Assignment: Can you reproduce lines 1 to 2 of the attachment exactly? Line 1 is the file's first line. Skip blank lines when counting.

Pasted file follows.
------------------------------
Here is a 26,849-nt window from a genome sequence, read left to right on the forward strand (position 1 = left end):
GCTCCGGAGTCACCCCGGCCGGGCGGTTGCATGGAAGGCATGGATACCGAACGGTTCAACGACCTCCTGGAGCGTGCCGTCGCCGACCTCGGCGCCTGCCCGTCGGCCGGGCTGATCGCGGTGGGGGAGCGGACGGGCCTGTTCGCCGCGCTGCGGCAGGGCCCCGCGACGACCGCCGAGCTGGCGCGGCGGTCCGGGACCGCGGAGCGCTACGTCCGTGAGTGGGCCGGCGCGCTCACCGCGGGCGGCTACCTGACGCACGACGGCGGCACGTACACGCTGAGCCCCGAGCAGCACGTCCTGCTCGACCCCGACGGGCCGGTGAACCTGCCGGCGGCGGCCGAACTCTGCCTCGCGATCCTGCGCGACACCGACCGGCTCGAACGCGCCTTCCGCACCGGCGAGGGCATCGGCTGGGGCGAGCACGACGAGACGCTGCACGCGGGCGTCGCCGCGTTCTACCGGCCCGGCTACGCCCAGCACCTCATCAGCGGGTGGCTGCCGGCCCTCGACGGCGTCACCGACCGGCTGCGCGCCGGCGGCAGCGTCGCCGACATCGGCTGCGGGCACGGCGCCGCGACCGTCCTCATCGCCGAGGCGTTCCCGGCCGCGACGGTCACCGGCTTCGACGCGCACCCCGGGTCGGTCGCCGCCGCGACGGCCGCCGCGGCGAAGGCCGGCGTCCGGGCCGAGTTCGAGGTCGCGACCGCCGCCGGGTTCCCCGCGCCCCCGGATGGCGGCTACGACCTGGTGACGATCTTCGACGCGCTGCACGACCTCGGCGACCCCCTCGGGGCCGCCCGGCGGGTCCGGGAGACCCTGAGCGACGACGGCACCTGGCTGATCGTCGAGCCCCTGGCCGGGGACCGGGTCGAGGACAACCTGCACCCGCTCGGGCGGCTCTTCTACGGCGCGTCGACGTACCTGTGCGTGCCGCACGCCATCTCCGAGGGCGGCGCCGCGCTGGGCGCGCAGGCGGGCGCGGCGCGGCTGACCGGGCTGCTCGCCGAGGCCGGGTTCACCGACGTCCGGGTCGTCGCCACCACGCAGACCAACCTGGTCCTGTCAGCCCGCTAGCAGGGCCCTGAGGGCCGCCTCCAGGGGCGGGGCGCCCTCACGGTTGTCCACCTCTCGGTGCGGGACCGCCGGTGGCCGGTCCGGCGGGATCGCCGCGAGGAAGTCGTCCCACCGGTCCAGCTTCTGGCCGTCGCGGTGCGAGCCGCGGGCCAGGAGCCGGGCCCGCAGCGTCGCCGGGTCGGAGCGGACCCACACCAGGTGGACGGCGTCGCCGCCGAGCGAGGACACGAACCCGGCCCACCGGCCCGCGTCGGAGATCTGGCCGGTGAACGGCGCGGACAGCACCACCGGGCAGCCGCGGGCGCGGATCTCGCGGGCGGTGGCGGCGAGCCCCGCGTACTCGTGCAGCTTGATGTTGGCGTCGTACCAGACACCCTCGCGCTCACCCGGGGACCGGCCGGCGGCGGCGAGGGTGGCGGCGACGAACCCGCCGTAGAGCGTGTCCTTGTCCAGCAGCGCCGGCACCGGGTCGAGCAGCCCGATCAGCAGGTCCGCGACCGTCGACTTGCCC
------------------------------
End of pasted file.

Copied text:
Here is a 26,849-nt window from a genome sequence, read left to right on the forward strand (position 1 = left end):
GCTCCGGAGTCACCCCGGCCGGGCGGTTGCATGGAAGGCATGGATACCGAACGGTTCAACGACCTCCTGGAGCGTGCCGTCGCCGACCTCGGCGCCTGCCCGTCGGCCGGGCTGATCGCGGTGGGGGAGCGGACGGGCCTGTTCGCCGCGCTGCGGCAGGGCCCCGCGACGACCGCCGAGCTGGCGCGGCGGTCCGGGACCGCGGAGCGCTACGTCCGTGAGTGGGCCGGCGCGCTCACCGCGGGCGGCTACCTGACGCACGACGGCGGCACGTACACGCTGAGCCCCGAGCAGCACGTCCTGCTCGACCCCGACGGGCCGGTGAACCTGCCGGCGGCGGCCGAACTCTGCCTCGCGATCCTGCGCGACACCGACCGGCTCGAACGCGCCTTCCGCACCGGCGAGGGCATCGGCTGGGGCGAGCACGACGAGACGCTGCACGCGGGCGTCGCCGCGTTCTACCGGCCCGGCTACGCCCAGCACCTCATCAGCGGGTGGCTGCCGGCCCTCGACGGCGTCACCGACCGGCTGCGCGCCGGCGGCAGCGTCGCCGACATCGGCTGCGGGCACGGCGCCGCGACCGTCCTCATCGCCGAGGCGTTCCCGGCCGCGACGGTCACCGGCTTCGACGCGCACCCCGGGTCGGTCGCCGCCGCGACGGCCGCCGCGGCGAAGGCCGGCGTCCGGGCCGAGTTCGAGGTCGCGACCGCCGCCGGGTTCCCCGCGCCCCCGGATGGCGGCTACGACCTGGTGACGATCTTCGACGCGCTGCACGACCTCGGCGACCCCCTCGGGGCCGCCCGGCGGGTCCGGGAGACCCTGAGCGACGACGGCACCTGGCTGATCGTCGAGCCCCTGGCCGGGGACCGGGTCGAGGACAACCTGCACCCGCTCGGGCGGCTCTTCTACGGCGCGTCGACGTACCTGTGCGTGCCGCACGCCATCTCCGAGGGCGGCGCCGCGCTGGGCGCGCAGGCGGGCGCGGCGCGGCTGACCGGGCTGCTCGCCGAGGCCGGGTTCACCGACGTCCGGGTCGTCGCCACCACGCAGACCAACCTGGTCCTGTCAGCCCGCTAGCAGGGCCCTGAGGGCCGCCTCCAGGGGCGGGGCGCCCTCACGGTTGTCCACCTCTCGGTGCGGGACCGCCGGTGGCCGGTCCGGCGGGATCGCCGCGAGGAAGTCGTCCCACCGGTCCAGCTTCTGGCCGTCGCGGTGCGAGCCGCGGGCCAGGAGCCGGGCCCGCAGCGTCGCCGGGTCGGAGCGGACCCACACCAGGTGGACGGCGTCGCCGCCGAGCGAGGACACGAACCCGGCCCACCGGCCCGCGTCGGAGATCTGGCCGGTGAACGGCGCGGACAGCACCACCGGGCAGCCGCGGGCGCGGATCTCGCGGGCGGTGGCGGCGAGCCCCGCGTACTCGTGCAGCTTGATGTTGGCGTCGTACCAGACACCCTCGCGCTCACCCGGGGACCGGCCGGCGGCGGCGAGGGTGGCGGCGACGAACCCGCCGTAGAGCGTGTCCTTGTCCAGCAGCGCCGGCACCGGGTCGAGCAGCCCGATCAGCAGGTCCGCGACCGTCGACTTGCCC